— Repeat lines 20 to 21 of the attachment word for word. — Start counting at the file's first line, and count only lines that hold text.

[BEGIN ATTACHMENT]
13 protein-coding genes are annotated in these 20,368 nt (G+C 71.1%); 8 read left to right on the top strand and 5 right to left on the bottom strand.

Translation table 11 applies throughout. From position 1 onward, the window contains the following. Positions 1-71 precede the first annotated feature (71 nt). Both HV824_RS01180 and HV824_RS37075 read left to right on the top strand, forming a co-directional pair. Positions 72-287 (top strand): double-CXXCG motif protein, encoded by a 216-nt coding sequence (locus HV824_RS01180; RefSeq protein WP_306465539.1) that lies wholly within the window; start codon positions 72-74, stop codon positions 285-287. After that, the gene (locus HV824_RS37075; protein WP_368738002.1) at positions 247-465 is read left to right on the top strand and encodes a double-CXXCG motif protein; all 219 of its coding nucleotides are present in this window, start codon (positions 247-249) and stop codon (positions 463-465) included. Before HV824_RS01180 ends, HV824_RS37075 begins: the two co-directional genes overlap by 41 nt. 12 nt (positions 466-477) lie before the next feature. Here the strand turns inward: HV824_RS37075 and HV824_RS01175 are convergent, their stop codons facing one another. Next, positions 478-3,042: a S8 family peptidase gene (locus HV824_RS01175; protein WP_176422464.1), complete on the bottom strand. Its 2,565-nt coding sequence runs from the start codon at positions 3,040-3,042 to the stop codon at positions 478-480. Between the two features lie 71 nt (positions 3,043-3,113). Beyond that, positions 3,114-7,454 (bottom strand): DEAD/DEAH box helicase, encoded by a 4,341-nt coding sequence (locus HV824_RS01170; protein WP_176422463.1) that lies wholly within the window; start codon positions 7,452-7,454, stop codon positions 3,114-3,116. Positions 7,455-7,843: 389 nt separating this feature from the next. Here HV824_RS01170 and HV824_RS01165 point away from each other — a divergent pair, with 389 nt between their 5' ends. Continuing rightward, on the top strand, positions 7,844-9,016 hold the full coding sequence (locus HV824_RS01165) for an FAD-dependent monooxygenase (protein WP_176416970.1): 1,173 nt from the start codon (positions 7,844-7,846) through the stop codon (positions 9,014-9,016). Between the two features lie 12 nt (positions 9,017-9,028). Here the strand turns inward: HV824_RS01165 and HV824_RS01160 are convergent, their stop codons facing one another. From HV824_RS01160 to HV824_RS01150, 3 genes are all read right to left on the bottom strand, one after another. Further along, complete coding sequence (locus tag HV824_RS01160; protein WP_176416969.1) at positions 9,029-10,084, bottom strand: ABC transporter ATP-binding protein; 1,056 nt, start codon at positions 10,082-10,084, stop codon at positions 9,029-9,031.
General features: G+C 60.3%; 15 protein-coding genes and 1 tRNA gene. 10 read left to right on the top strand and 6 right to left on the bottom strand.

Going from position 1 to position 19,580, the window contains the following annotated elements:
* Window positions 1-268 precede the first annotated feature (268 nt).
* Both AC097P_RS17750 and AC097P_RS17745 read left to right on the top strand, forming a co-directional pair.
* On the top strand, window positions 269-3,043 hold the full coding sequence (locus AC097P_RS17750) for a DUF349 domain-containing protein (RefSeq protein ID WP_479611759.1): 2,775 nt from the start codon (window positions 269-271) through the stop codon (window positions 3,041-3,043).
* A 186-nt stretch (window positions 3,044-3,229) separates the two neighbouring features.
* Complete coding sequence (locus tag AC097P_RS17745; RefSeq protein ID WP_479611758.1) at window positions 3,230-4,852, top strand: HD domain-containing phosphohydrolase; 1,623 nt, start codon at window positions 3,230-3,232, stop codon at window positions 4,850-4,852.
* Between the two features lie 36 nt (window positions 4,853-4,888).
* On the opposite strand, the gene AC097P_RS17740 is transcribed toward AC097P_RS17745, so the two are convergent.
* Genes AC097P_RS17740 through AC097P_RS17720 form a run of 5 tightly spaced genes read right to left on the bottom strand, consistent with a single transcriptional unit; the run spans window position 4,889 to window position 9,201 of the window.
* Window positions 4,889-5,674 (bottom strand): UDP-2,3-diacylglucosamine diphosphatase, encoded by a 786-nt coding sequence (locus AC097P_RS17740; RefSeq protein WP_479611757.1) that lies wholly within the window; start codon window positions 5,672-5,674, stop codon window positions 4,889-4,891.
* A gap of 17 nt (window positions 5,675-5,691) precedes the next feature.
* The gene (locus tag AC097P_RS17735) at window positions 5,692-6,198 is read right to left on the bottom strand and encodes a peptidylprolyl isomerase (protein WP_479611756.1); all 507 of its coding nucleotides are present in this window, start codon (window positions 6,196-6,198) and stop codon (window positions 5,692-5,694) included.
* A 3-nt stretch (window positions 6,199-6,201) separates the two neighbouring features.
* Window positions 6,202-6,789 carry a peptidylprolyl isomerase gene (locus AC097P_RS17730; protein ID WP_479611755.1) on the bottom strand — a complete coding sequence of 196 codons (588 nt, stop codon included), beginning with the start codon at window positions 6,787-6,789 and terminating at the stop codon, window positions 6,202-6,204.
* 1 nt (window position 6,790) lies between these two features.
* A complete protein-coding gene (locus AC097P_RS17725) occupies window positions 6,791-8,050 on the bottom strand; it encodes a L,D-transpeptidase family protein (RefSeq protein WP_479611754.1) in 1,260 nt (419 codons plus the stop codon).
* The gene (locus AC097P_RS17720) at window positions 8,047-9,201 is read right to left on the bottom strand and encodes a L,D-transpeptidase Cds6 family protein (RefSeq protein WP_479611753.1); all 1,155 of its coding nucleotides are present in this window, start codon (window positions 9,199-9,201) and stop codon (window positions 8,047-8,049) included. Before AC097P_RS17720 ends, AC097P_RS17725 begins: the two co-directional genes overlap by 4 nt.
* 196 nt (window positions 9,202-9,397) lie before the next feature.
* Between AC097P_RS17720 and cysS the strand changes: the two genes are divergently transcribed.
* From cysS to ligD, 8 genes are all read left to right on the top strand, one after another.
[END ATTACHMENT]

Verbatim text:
* The gene (locus AC097P_RS17720) at window positions 8,047-9,201 is read right to left on the bottom strand and encodes a L,D-transpeptidase Cds6 family protein (RefSeq protein WP_479611753.1); all 1,155 of its coding nucleotides are present in this window, start codon (window positions 9,199-9,201) and stop codon (window positions 8,047-8,049) included. Before AC097P_RS17720 ends, AC097P_RS17725 begins: the two co-directional genes overlap by 4 nt.
* 196 nt (window positions 9,202-9,397) lie before the next feature.